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Challenge or impossible ?

If you didn't have a surname or the like do you get results and if so what format do they come in?

I think that @historicus has probably given the DS answer to that one.

Even with full service details (No, Rank and Name), I always start with the premise that 'less is more'. That way, if you turn rafts of similarly named people, you can use the information you have to narrow things down.

It also (usually) allows you to pick up any changes of Regt or Corps as such transfers meant the issue of a new Service number.

Much like Historicus, I also had a play around with trying to identify the KIA, only I used the time period 1 July to 30 November 1916: 'George', Cheshire Regt' and 'KIA' produced far too many hits. If that time period was extended to end December 1916, it increases exponentially.

. . . and, just to be really 'glass half empty', it's quite possible that 'George' was not his given first name but simply family usage of a second name, a trait that has led me on some really frustrating searches in the past.
 
Having done a fair few searches for WW1 soldiers it is often the case that families can get details mixed up or incorrect, especially if a good deal of time has passed. Even near contemporaneously there was often a lack of knowledge of specific battles and campaigns that took place among the general public and fatalities do get assigned to The Somme or Passchendaele simply because those were the most well known. As an example I did my wife's Great Grandfather. All of the Wife's older relatives swore on their lives he was killed on The Somme. Did some basic digging and no - he was a pre-war territorial in the 22nd London Regiment who died of wounds May 1915 after Festubert.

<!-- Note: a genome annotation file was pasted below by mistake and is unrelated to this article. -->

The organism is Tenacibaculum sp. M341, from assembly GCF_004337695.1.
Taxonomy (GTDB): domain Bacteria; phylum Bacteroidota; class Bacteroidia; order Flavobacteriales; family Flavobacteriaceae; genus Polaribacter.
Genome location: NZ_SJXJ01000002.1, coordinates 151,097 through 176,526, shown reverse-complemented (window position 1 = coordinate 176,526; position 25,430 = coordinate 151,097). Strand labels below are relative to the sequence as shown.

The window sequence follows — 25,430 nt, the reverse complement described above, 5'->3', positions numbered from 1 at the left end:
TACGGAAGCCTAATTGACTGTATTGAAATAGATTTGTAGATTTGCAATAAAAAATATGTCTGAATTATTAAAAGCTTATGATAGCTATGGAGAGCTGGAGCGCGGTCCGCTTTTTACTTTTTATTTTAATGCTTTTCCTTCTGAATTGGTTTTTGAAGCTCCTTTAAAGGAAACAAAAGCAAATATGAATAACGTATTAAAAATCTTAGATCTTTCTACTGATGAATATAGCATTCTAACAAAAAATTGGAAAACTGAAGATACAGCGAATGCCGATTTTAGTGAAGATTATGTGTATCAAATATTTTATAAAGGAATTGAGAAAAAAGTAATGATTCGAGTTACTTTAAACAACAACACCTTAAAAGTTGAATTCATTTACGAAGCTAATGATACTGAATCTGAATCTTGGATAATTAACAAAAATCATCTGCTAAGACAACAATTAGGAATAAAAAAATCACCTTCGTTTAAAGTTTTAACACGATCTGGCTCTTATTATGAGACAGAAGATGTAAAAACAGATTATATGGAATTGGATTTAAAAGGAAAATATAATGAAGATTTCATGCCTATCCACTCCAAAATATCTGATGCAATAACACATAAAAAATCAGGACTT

That's quite a common occurrence which any researcher or historian comes across.
"RAMC killed at Passchendaele" was the family myth for one of my family. Turned out he was 6th South Lancs died of wounds in Rouen in 1918.

I'll just make the observation that Dad's tunic looks newer than the other two and is devoid of pleated pockets.

Does this narrow down the date of the photo and confirm March 1916?

Not really. The seated men are wearing the standard 1907 Service Dress, and the standing man is in the simplified pattern which was introduced in 1914. Both patterns were issued and worn throughout the war.

Whilst it's true that many men suffered for years, and died prematurely from the effects of wounds, it is also quite common to come across stories that men died many years later as a result of having been gassed. I'd suggest that the effects of lifelong heavy smoking and the awful air pollution in some areas of UK were the real causes. My father-in-law was one such - I never met him, he died in about 1950 having fathered eight children, but my late wife's family always insisted that he died as a result of gassing.

The date of the photo, if correct, (March 1916) doesn't really provide too much of a clue. Conscription had commenced in January 1916 for single men between the ages of 18-41, and was extended to married men in May of that year. However, nothing really points to the men being conscripts - plenty of the 1914 volunteers were still in UK in March 1916, though the New Armies were rapidly building up in France in anticipation of The Big Push.
Maybe the photo was taken on the boys leave before embarking for France. Who knows?
Is there a photographer's or Studio mark anywhere on the card ? I cannot see one, but they were very common and can give some useful tips.

Can I suggest that you subscribe to the Great War Forum and post your pics there ? There are some real experts there who delight in this sort of thing.
 
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slick

LE
This is probably an exercise in futility but as I`m in self isolation and mightily bored, here goes....
(Usual caveats apply as stated by others above)